Nutrition Information: Who Can You Trust?
Maybe you have heard of the grapefruit diet for losing weight or a friend has mentioned that bananas make you fat. You may have been told that Spenda is a healthy alternative to common sugar substitutes or that you should avoid eating onions or mushrooms. Whatever food advice you have received, before you start implementing any changes in your diet, you should consider the source and determine how qualified it is to give nutritional suggestions. There are only a few reliable sources for nutritional information. These sources are registered dieticians (RD), nutritionists, and possibly health writers. All other sources should be researched more thoroughly before adopting any suggestions.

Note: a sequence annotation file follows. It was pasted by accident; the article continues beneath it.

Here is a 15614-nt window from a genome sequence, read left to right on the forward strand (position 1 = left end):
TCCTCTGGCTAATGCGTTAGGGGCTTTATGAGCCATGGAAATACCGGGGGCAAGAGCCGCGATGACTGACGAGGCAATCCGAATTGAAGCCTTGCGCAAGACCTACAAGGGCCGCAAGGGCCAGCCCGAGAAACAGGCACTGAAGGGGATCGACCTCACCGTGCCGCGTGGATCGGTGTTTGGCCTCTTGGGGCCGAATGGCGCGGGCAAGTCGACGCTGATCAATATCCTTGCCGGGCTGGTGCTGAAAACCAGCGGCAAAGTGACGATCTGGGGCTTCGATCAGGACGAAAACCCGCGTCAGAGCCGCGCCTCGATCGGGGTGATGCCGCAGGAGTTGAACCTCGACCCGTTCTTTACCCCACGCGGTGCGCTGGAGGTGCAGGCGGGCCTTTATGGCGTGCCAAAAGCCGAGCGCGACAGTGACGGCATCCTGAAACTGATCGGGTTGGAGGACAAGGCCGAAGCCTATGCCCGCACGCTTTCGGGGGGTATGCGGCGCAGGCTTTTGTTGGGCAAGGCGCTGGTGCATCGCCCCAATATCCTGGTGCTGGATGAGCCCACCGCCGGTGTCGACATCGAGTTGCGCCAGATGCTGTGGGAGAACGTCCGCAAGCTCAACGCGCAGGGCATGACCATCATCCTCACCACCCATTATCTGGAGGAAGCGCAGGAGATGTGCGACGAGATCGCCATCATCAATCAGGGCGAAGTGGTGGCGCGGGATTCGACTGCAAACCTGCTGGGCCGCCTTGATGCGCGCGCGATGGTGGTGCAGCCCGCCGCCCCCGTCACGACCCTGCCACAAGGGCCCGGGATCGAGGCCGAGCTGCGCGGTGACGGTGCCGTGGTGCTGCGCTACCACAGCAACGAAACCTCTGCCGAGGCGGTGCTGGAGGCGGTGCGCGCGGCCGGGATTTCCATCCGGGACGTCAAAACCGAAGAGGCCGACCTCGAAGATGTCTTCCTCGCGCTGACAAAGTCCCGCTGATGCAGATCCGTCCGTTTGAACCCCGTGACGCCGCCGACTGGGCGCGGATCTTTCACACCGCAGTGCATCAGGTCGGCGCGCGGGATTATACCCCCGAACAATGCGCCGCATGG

Registered dieticians are considered experts in diet and nutrition. A RD must have completed several years of schooling in this field. To receive this credential a person must have a bachelor’s degree from an accredited university or college that is approved by the Commission on Accreditation for Dietetics Education (CADE) of the American Dietetic Association (ADA). A (CADE) certified practice program that is typically 12 months long must also be completed. To be a registered dietician a person must also pass a national examination commissioned by the Commission on Dietetic Registration (CDR). All of these requirements help to ensure that anyone with this title has been trained thoroughly in the area of diet and nutrition. All registered dieticians are expected to complete continuing professional educational requirements to maintain their certification qualifications.
Nutritionists are also considered reliable sources of information. Unfortunately there are no set standards for people seeking the title of nutritionist. To be certain that you are getting sound advice it is best to ask for credentials, schooling or training information.